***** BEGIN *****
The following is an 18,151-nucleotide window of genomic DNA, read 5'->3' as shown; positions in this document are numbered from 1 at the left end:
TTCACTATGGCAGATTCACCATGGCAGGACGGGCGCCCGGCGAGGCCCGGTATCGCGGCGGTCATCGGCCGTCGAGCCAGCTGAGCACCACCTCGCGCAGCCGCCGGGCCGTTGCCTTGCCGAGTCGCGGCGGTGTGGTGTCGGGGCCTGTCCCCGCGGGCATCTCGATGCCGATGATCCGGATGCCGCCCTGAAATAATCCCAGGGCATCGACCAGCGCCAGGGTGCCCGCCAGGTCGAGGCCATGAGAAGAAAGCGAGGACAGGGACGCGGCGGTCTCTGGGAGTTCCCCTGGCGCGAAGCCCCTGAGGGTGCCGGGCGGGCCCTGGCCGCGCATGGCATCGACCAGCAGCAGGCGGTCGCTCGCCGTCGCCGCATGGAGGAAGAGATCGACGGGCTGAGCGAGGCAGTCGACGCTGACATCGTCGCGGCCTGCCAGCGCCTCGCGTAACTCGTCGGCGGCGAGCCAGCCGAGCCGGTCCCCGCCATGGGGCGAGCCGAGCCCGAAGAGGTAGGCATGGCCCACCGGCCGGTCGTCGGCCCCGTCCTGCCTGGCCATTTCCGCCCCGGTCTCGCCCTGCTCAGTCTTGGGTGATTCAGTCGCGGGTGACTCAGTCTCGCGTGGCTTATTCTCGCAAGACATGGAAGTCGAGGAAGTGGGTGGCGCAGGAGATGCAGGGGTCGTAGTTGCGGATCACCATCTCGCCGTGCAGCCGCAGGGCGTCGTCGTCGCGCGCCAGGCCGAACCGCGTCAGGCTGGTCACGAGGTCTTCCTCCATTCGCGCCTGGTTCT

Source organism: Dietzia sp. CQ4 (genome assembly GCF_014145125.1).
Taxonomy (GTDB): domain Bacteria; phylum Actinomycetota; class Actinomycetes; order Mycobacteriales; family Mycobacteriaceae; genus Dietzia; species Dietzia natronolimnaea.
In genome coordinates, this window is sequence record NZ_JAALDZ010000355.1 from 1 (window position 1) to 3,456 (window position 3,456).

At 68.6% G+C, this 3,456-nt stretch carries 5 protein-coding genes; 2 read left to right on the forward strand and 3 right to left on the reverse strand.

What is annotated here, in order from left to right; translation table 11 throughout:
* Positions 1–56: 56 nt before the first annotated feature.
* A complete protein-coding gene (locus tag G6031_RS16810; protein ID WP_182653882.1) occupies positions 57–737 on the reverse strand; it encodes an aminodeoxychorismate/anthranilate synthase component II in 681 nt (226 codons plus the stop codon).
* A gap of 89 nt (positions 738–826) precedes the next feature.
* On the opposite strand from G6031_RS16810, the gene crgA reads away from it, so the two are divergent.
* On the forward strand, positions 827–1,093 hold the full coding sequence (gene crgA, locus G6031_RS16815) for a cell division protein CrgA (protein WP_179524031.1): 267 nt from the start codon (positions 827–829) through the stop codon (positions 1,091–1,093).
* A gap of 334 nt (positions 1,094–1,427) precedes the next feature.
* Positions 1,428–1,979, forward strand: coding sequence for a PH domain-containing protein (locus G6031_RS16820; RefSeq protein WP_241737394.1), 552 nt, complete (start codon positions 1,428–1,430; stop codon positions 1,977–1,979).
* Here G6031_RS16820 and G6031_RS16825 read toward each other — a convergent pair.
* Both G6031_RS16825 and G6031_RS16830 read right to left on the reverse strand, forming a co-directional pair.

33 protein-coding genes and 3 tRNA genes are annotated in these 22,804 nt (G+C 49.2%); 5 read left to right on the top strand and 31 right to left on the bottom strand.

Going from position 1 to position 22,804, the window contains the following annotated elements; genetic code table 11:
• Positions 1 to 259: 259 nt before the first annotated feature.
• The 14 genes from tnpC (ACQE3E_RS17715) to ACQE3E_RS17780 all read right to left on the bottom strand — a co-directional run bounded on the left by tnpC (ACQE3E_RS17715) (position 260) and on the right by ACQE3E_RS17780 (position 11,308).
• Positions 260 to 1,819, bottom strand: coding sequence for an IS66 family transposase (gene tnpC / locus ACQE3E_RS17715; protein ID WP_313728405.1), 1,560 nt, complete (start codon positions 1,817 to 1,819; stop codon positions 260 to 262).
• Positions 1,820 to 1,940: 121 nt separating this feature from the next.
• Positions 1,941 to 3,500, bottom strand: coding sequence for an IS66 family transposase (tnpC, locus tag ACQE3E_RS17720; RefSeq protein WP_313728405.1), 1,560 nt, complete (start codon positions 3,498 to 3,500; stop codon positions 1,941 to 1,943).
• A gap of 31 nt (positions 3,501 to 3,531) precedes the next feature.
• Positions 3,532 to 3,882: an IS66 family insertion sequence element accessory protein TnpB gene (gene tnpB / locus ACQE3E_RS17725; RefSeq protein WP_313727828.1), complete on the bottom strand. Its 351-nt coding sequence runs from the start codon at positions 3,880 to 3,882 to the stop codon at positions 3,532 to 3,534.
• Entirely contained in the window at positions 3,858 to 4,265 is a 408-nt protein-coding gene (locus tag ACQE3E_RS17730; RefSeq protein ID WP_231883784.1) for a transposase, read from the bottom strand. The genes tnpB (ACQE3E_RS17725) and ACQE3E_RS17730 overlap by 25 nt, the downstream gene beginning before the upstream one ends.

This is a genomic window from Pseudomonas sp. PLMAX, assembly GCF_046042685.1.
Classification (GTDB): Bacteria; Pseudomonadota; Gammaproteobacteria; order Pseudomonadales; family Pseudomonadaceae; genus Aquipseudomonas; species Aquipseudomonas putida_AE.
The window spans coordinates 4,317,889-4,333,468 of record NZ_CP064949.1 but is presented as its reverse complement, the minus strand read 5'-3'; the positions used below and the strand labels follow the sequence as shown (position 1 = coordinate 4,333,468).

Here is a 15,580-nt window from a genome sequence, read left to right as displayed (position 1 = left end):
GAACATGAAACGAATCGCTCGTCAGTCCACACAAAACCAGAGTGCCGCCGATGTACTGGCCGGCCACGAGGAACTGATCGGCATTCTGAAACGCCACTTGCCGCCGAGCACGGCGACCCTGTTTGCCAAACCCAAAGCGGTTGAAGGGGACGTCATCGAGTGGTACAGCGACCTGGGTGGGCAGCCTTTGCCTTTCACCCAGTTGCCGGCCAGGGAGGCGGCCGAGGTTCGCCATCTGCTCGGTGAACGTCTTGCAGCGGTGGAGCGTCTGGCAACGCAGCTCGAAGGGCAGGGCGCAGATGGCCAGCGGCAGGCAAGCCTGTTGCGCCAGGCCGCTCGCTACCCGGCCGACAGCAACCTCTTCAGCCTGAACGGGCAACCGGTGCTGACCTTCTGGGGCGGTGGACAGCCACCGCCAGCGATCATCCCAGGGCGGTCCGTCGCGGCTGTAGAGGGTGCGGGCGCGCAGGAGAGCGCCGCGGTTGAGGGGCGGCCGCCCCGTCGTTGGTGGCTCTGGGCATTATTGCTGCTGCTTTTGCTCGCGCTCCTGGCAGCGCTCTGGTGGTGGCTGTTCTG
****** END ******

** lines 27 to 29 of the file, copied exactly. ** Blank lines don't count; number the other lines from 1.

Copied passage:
This is a genomic window from Pseudomonas sp. PLMAX, assembly GCF_046042685.1.
Classification (GTDB): Bacteria; Pseudomonadota; Gammaproteobacteria; order Pseudomonadales; family Pseudomonadaceae; genus Aquipseudomonas; species Aquipseudomonas putida_AE.
The window spans coordinates 4,317,889-4,333,468 of record NZ_CP064949.1 but is presented as its reverse complement, the minus strand read 5'-3'; the positions used below and the strand labels follow the sequence as shown (position 1 = coordinate 4,333,468).